By Dev K. Mishra, M.D., President, Sideline Sports Doc
There have been 3 recent well-publicized cardiac arrests in elite level athletes. Norway’s Alexander Dale Oen, the defending world champion in the 100m breaststroke was found dead at a team training camp. Piermario Morosini, an Italian footballer for Livorno (an athlete who had likely been screened in the preseason for heart problems…) died while on the pitch. And miraculously, Bolton’s Fabrice Muamba was successfully resuscitated after cardiac arrest during an EPL match.
Sudden cardiac death can-and does-occur in young athletes too. A recently published policy statement by the American Academy of Pediatrics estimated that 2000 people under the age of 25 die from sudden cardiac arrest in the United States each year. How many of those young people were screened for heart problems? What screening method is best? Lost in the debate about screening is one point that concerns me: many club sport athletes have no requirements for preseason physical exams and might escape without any screening at all.
Screening methods are not perfect, but improving
“Screening” means that a large group of individuals are evaluated in some fashion. Those found to be at risk for a condition are restricted from play, appropriately counseled, and treated for the condition. We screen for concussion risk, heart risk, asthma, orthopedic conditions, etc. The most common method currently in use for young athletes in the United States is the preseason physical exam. A recent New York Times article presents some interesting background, and I encourage you to take a look at it. Is there a better way to reliably screen young athletes for potential sudden cardiac death?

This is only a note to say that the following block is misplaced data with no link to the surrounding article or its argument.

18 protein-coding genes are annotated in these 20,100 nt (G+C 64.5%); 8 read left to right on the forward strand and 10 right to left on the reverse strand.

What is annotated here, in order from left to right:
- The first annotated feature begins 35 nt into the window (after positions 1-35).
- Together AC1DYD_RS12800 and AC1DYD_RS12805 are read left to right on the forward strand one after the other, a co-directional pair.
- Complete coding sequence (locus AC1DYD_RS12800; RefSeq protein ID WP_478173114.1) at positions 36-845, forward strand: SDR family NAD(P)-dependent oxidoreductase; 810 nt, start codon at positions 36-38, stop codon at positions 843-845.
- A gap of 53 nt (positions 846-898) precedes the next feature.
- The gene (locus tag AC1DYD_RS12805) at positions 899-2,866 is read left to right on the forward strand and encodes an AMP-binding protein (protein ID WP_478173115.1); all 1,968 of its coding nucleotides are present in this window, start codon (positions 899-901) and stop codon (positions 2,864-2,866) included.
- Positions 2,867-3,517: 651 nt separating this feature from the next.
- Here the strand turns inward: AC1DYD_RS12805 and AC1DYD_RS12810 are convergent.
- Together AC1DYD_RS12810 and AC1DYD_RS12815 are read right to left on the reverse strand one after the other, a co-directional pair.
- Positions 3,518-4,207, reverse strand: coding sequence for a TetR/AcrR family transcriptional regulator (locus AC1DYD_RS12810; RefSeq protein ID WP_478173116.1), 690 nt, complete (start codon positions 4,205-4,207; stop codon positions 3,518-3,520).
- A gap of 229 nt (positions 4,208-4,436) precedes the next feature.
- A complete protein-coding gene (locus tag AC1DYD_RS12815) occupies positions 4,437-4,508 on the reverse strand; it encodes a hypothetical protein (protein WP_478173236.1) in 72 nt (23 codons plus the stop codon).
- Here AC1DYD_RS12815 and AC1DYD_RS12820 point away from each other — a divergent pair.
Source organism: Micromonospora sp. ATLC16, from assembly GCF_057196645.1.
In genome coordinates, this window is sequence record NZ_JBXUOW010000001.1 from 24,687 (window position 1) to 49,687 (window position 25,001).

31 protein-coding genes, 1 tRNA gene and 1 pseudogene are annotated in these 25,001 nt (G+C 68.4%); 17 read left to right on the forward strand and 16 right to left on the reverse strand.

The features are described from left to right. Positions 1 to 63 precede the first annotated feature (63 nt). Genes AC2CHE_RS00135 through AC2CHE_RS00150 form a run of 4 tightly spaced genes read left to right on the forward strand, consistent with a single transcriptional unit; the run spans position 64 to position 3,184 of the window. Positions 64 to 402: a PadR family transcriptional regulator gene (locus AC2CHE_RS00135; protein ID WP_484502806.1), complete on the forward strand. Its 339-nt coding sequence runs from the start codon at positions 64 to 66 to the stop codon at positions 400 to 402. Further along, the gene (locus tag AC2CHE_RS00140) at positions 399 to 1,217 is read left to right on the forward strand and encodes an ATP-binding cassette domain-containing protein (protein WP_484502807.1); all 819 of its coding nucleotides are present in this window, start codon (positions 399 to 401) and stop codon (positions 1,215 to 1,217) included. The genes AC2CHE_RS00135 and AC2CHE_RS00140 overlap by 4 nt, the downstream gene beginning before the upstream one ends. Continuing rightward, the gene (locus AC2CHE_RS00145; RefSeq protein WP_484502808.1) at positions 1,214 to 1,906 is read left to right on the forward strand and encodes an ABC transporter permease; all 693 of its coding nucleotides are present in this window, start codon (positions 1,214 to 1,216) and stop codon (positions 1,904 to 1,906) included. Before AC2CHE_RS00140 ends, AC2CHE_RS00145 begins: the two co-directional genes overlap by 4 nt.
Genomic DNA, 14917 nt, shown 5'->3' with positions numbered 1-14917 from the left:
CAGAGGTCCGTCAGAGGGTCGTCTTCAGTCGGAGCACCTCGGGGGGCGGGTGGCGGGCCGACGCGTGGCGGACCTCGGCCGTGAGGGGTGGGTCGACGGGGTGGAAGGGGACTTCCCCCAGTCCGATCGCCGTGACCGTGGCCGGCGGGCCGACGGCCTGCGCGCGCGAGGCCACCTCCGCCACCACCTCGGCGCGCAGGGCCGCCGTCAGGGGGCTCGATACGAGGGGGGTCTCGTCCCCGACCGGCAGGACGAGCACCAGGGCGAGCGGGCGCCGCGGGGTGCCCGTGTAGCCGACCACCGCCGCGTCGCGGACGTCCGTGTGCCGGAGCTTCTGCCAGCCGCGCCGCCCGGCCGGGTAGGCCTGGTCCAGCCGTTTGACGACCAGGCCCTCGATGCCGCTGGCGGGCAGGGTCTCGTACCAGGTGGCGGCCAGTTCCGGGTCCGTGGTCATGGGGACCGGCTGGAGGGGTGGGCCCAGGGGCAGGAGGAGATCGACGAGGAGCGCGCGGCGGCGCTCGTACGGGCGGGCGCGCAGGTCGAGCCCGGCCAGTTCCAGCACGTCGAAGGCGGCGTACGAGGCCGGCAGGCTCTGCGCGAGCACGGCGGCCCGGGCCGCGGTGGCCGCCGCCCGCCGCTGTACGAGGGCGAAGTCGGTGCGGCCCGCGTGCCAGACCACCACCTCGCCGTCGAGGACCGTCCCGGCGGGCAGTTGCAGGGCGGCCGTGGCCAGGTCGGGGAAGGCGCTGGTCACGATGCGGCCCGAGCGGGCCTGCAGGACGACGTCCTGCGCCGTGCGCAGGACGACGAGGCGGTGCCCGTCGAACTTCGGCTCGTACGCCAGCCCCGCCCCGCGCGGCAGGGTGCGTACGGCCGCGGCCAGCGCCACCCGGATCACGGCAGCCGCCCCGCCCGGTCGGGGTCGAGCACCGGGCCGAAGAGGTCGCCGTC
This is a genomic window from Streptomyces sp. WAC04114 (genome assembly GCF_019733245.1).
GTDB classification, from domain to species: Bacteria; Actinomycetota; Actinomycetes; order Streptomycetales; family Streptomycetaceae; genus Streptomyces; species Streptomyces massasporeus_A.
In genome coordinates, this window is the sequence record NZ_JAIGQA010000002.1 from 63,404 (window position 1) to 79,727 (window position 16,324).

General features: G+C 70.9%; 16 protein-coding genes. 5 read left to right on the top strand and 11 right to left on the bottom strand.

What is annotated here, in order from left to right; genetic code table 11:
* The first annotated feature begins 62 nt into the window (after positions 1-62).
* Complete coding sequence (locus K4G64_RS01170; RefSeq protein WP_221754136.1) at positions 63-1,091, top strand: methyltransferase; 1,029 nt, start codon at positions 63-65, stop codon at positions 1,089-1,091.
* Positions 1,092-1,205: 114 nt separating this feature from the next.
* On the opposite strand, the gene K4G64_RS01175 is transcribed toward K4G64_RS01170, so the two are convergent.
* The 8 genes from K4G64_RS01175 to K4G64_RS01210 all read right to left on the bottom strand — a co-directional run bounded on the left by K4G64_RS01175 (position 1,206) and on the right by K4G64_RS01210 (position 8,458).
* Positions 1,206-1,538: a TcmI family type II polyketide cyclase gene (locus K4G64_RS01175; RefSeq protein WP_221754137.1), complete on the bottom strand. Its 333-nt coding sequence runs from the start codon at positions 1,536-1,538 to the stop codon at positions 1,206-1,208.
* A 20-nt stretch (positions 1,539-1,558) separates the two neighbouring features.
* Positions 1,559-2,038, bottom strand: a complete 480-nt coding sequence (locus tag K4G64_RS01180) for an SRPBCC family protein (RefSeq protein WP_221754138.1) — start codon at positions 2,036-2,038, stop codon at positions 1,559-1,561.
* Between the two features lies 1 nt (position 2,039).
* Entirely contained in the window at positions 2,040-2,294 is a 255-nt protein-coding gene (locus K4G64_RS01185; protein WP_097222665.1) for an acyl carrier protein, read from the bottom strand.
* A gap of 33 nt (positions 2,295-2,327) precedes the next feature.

An electrocardiogram (EKG or ECG) is a test that evaluates the electrical activity of the heart. When used in conjunction with the preseason physical exam and questionnaire the EKG can significantly increase the power of the evaluation in detecting potential heart problems. Unfortunately, as seen by the death of the young Italian footballer, even the best screening methods are not perfect. There is debate about the cost-effectiveness of these screening procedures. There is also some debate that screening will lead to “false positives” that would unnecessarily exclude young athletes from sport participation. It’s also likely that in the near future we will have genetic testing available to screen for some of the most common causes for sudden cardiac death. The question of the perfect screening test is unanswered.
A big problem: club sport players can escape without any screening
At the very least most kids who are playing high school sports in the United States will be required to go through some form of preseason physical exam and screening. One of the concerns I have as a team physician are all of those kids playing club sports where they may not have the safety net of the preseason physical exam. It’s certainly true that most national governing bodies for club sports have a recommendation that the young athletes undergo preseason physical examination but there are very few of these national governing bodies that have a requirement that the athletes do so.If it’s not a requirement to play, most parents choose to skip the preseason physical exam. If you don’t believe me on this point you may want to confidentially poll a number of the parents in your club or league.
So while there is debate about the perfect screening method for sudden cardiac death, one thing is certain: doing something is far better than doing nothing. If you’re the parent of a high school athlete make sure that your son or daughter has a properly performed preseason physical exam. If you’re the parent of a club athlete where the exam is not required I would still strongly recommend that your son or daughter undergo a proper preseason sports physical examination. I don’t know how many kids we’re missing but the number has to be big. Don’t let the club sport athlete fall through the cracks without at least being screened. The results could be tragic.